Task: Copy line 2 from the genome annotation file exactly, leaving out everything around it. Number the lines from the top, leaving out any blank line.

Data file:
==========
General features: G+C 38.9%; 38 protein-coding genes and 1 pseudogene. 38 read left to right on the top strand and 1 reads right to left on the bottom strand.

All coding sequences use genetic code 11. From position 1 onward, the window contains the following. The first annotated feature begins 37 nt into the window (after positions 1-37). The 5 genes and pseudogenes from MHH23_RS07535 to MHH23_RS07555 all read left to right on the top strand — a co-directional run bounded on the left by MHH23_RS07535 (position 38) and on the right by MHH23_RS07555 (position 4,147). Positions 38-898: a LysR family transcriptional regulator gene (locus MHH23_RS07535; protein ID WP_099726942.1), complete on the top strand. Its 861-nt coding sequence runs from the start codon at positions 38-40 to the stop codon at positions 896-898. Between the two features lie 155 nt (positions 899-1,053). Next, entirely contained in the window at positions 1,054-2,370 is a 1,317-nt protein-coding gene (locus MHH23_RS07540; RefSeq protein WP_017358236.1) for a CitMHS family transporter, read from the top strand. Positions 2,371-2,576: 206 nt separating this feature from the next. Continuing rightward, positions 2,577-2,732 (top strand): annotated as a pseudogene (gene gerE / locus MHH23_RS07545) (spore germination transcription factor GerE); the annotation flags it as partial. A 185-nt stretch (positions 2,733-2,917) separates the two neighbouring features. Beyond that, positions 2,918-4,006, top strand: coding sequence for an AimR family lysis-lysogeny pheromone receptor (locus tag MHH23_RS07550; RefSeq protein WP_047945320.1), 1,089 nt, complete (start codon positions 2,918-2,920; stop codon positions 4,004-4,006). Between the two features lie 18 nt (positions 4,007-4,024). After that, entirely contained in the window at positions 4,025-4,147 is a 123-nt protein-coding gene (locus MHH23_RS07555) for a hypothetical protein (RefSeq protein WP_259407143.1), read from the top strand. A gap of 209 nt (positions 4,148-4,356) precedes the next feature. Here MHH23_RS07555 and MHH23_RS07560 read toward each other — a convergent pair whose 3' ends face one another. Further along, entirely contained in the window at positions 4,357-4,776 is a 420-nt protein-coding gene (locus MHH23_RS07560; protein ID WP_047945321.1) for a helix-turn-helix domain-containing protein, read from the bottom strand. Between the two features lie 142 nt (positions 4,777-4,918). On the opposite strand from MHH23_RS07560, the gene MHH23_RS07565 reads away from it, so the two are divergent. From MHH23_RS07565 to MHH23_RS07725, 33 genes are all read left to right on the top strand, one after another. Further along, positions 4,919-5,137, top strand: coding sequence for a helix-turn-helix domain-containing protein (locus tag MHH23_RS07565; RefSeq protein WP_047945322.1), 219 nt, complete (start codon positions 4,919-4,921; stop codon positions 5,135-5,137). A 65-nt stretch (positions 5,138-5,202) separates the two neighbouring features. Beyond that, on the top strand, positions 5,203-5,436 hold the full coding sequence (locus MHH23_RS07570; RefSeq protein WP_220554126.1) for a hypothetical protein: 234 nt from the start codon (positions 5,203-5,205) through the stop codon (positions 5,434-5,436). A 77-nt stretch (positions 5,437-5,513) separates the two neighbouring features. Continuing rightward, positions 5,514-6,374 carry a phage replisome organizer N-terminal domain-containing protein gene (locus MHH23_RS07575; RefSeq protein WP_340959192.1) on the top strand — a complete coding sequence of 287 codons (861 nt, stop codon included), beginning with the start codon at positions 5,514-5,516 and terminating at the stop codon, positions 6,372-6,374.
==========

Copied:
All coding sequences use genetic code 11. From position 1 onward, the window contains the following. The first annotated feature begins 37 nt into the window (after positions 1-37). The 5 genes and pseudogenes from MHH23_RS07535 to MHH23_RS07555 all read left to right on the top strand — a co-directional run bounded on the left by MHH23_RS07535 (position 38) and on the right by MHH23_RS07555 (position 4,147). Positions 38-898: a LysR family transcriptional regulator gene (locus MHH23_RS07535; protein ID WP_099726942.1), complete on the top strand. Its 861-nt coding sequence runs from the start codon at positions 38-40 to the stop codon at positions 896-898. Between the two features lie 155 nt (positions 899-1,053). Next, entirely contained in the window at positions 1,054-2,370 is a 1,317-nt protein-coding gene (locus MHH23_RS07540; RefSeq protein WP_017358236.1) for a CitMHS family transporter, read from the top strand. Positions 2,371-2,576: 206 nt separating this feature from the next. Continuing rightward, positions 2,577-2,732 (top strand): annotated as a pseudogene (gene gerE / locus MHH23_RS07545) (spore germination transcription factor GerE); the annotation flags it as partial. A 185-nt stretch (positions 2,733-2,917) separates the two neighbouring features. Beyond that, positions 2,918-4,006, top strand: coding sequence for an AimR family lysis-lysogeny pheromone receptor (locus tag MHH23_RS07550; RefSeq protein WP_047945320.1), 1,089 nt, complete (start codon positions 2,918-2,920; stop codon positions 4,004-4,006). Between the two features lie 18 nt (positions 4,007-4,024). After that, entirely contained in the window at positions 4,025-4,147 is a 123-nt protein-coding gene (locus MHH23_RS07555) for a hypothetical protein (RefSeq protein WP_259407143.1), read from the top strand. A gap of 209 nt (positions 4,148-4,356) precedes the next feature. Here MHH23_RS07555 and MHH23_RS07560 read toward each other — a convergent pair whose 3' ends face one another. Further along, entirely contained in the window at positions 4,357-4,776 is a 420-nt protein-coding gene (locus MHH23_RS07560; protein ID WP_047945321.1) for a helix-turn-helix domain-containing protein, read from the bottom strand. Between the two features lie 142 nt (positions 4,777-4,918). On the opposite strand from MHH23_RS07560, the gene MHH23_RS07565 reads away from it, so the two are divergent. From MHH23_RS07565 to MHH23_RS07725, 33 genes are all read left to right on the top strand, one after another. Further along, positions 4,919-5,137, top strand: coding sequence for a helix-turn-helix domain-containing protein (locus tag MHH23_RS07565; RefSeq protein WP_047945322.1), 219 nt, complete (start codon positions 4,919-4,921; stop codon positions 5,135-5,137). A 65-nt stretch (positions 5,138-5,202) separates the two neighbouring features. Beyond that, on the top strand, positions 5,203-5,436 hold the full coding sequence (locus MHH23_RS07570; RefSeq protein WP_220554126.1) for a hypothetical protein: 234 nt from the start codon (positions 5,203-5,205) through the stop codon (positions 5,434-5,436). A 77-nt stretch (positions 5,437-5,513) separates the two neighbouring features. Continuing rightward, positions 5,514-6,374 carry a phage replisome organizer N-terminal domain-containing protein gene (locus MHH23_RS07575; RefSeq protein WP_340959192.1) on the top strand — a complete coding sequence of 287 codons (861 nt, stop codon included), beginning with the start codon at positions 5,514-5,516 and terminating at the stop codon, positions 6,372-6,374.